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'In 2024, Indians will boot out this government'

By PRASANNA D ZORE
July 30, 2021 10:03 IST
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'Let me assure the nation on behalf of the Sanyukt Kisan Morcha that our protests have not weakened at all or lost steam.'

IMAGE: The Ghazipur border during the farmers' Delhi Chalo march in December 2020. Photograph: Ravi Choudhary/PTI Photo
 

Shiv Kummar Kakka -- national president of the Rashtriya Kisan Mahasangh, a constituent of the Sanyukt Kisan Morcha, the umbrella organisation spearheading the farmers' protests against the three farm laws enacted by Prime Minister Narendra Damodardas Modi's government -- speaks with Prasanna D Zore/Rediff.com about the farmers's resolve after their eight-month long protest and why he thinks the government and the Opposition are engaged in the politics of adjustment.

What has the Kisan Sansad (Farmers' Parliament) at Jantar Mantar done since it had its first session on July 22, 2021?

We began the Kisan Sansad on July 22 and since then we have had a session of women farmers, in which women from all parts of India participated and debated the three black laws; the first five sessions dissected the APMC Act. After that we have been deliberating on the three black laws enacted by this government without listening to farmers' voices.

While this is a somewhat novel form of protest adopted by the farmers who are demanding repeal of the three farm laws, what purpose does it intend to serve in the interest of farmers?

The most important message we want to send to the people of India and this government is 'aap na toh kisano ki aawaz sunte hai; na unki haalat dekh sakte hai (your Parliament is not serving the interest of India's poor farmers).'

The most shocking aspect is that the Opposition and government did not care to even hold discussion on these three black laws in the last eight months. The Opposition is also mum about our demands.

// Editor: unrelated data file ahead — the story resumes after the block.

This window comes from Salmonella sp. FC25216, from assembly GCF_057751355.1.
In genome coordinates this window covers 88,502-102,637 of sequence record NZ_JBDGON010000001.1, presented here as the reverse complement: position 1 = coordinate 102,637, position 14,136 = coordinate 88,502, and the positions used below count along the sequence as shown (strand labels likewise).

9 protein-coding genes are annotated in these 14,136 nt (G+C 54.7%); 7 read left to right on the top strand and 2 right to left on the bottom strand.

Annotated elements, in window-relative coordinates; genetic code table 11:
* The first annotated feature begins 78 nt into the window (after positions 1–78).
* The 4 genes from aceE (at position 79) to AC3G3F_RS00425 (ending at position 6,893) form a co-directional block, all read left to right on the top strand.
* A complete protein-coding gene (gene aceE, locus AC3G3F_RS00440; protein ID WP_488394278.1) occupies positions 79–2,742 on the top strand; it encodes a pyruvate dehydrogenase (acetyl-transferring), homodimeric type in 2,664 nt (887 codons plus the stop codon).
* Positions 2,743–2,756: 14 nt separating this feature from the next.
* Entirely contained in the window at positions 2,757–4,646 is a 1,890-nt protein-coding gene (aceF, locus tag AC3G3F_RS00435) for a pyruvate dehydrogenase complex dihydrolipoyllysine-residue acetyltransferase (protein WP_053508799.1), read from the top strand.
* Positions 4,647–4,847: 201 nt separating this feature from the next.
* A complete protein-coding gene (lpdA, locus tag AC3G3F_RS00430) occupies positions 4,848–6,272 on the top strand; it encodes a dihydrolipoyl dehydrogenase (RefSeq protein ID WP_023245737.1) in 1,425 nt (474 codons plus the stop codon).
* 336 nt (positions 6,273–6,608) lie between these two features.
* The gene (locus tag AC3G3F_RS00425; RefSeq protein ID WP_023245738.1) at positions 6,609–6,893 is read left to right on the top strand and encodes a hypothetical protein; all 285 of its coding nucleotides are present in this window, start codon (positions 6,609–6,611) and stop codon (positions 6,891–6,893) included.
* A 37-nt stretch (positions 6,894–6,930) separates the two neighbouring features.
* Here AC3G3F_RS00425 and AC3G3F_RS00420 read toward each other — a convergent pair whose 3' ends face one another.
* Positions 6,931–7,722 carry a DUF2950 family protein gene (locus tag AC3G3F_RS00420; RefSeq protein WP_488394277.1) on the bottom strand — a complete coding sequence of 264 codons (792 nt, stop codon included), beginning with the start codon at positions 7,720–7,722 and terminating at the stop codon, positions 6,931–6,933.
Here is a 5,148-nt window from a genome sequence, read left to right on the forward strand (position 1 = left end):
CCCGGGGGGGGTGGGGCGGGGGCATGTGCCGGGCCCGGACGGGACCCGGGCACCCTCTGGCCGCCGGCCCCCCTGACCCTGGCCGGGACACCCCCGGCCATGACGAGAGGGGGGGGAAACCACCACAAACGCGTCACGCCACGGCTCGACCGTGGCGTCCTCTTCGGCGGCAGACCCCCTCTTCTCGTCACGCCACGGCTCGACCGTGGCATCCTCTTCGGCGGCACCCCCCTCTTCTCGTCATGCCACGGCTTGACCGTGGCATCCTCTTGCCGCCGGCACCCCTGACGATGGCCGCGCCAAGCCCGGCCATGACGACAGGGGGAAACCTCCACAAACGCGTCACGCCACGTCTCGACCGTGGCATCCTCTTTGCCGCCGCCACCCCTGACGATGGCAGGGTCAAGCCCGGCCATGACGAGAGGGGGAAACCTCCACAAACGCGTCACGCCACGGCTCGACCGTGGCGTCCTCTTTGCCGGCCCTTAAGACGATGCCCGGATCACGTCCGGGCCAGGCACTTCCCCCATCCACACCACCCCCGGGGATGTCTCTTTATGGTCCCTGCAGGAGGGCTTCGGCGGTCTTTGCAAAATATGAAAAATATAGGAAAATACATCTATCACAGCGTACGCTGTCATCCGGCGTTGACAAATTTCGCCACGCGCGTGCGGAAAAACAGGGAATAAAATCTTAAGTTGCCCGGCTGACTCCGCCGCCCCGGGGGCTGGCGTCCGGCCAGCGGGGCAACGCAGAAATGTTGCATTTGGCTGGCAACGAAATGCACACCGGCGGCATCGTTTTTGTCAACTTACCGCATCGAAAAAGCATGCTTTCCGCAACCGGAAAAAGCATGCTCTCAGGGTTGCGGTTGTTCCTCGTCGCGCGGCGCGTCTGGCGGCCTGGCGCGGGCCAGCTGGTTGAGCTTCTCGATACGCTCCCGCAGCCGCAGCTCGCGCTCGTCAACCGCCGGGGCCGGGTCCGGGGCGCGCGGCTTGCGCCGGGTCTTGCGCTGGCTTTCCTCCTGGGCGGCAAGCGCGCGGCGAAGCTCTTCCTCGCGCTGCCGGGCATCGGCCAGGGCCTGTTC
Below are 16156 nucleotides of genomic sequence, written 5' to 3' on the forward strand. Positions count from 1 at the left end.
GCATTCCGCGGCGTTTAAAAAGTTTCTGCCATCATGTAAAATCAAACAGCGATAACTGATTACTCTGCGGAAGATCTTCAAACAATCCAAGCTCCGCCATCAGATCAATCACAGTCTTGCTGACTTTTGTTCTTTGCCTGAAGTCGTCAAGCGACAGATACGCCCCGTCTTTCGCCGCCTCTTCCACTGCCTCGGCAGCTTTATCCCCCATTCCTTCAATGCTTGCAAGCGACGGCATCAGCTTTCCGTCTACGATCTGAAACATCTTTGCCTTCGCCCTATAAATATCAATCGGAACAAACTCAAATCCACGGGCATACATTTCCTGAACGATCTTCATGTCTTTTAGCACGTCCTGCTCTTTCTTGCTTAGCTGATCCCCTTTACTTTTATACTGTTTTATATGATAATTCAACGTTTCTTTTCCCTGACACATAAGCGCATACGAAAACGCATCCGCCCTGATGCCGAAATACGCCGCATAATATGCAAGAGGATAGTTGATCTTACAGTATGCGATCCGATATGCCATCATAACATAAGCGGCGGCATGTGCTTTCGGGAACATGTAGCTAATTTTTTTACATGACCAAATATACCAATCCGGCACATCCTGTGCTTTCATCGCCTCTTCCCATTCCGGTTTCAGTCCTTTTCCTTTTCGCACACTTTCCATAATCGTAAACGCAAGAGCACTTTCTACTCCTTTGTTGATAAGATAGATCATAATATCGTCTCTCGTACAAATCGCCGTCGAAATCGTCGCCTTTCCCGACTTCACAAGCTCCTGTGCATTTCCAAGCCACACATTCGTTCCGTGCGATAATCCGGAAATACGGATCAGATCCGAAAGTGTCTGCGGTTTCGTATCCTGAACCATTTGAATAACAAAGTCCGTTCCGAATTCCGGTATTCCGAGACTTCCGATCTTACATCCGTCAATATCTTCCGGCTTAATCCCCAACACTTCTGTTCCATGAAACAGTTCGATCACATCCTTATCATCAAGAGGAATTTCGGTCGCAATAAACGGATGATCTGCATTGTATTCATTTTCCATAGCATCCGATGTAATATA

We want to send home a message that our parliament is bigger than yours. And we are out there in the streets holding our parliamentary sessions since you didn't deem it necessary to call a special session of Parliament to debate and discuss the three black farm laws that will drive India's farmers to penury and slavery of corporates.

If you are not ready to discuss these laws in the people's elected Parliament, then the people who elected you will organise their own parliament in the streets of this country. By discussing the laws in the streets we want to send a message to all Indians how draconian these three farm laws are.

Farmers are conducting their debates exceptionally well demolishing all logic furnished by this government as to why and how these three laws will benefit farmers.

Our rulers should know that the road to Parliament passes through the streets and farms where we toil.

Have you invited anybody from the government or the Opposition to participate in farmers' parliamentary sessions?

We have not invited anybody. Everybody is coming to support us on their own. Three MPs from Kerala have joined us in the last few days. More elected representatives want to join us. You will see.

We don't want to make our parliament political. Support us from a distance and go back to your work in Parliament.

How are you dealing with the 200-people limit set by Delhi Lieutenant Governor Anil Baijal because of the COVID-19 pandemic?

We have not received any official letter yet (from Baijal about keeping the number of protesters limited to 200).

We are not worried about Covid. We have been sitting around Delhi for more than eight months now and none of our farmer brother or sister has died due to COVID.

We have got nothing to do with what the lieutenant governor says or has imposed about number of people who could attend the Kisan Sansad. We wanted to bring 100,000 people at Janar-Mantar every day.

The Delhi administration has been pleading to keep the number of people coming to join our protests at the minimal. Since gathering large crowds here could lead to problems for the law and administration officials we also didn't want to take that risk. We don't want outside elements to do what they did during the January 26 tractor rally.

We have voluntarily decided to keep the number of protestors limited to 200 every day.

We had requested the administration to allow us to go ahead with Kisan Sansad till August 13 but as of now we have the permission till August 9. We are in talks with the Delhi administration and we are hopeful we will be allowed to go on till August 13.

The farmers' protest against the three farm laws seems to have lost momentum for some time now. What's the reason behind this agitation losing steam?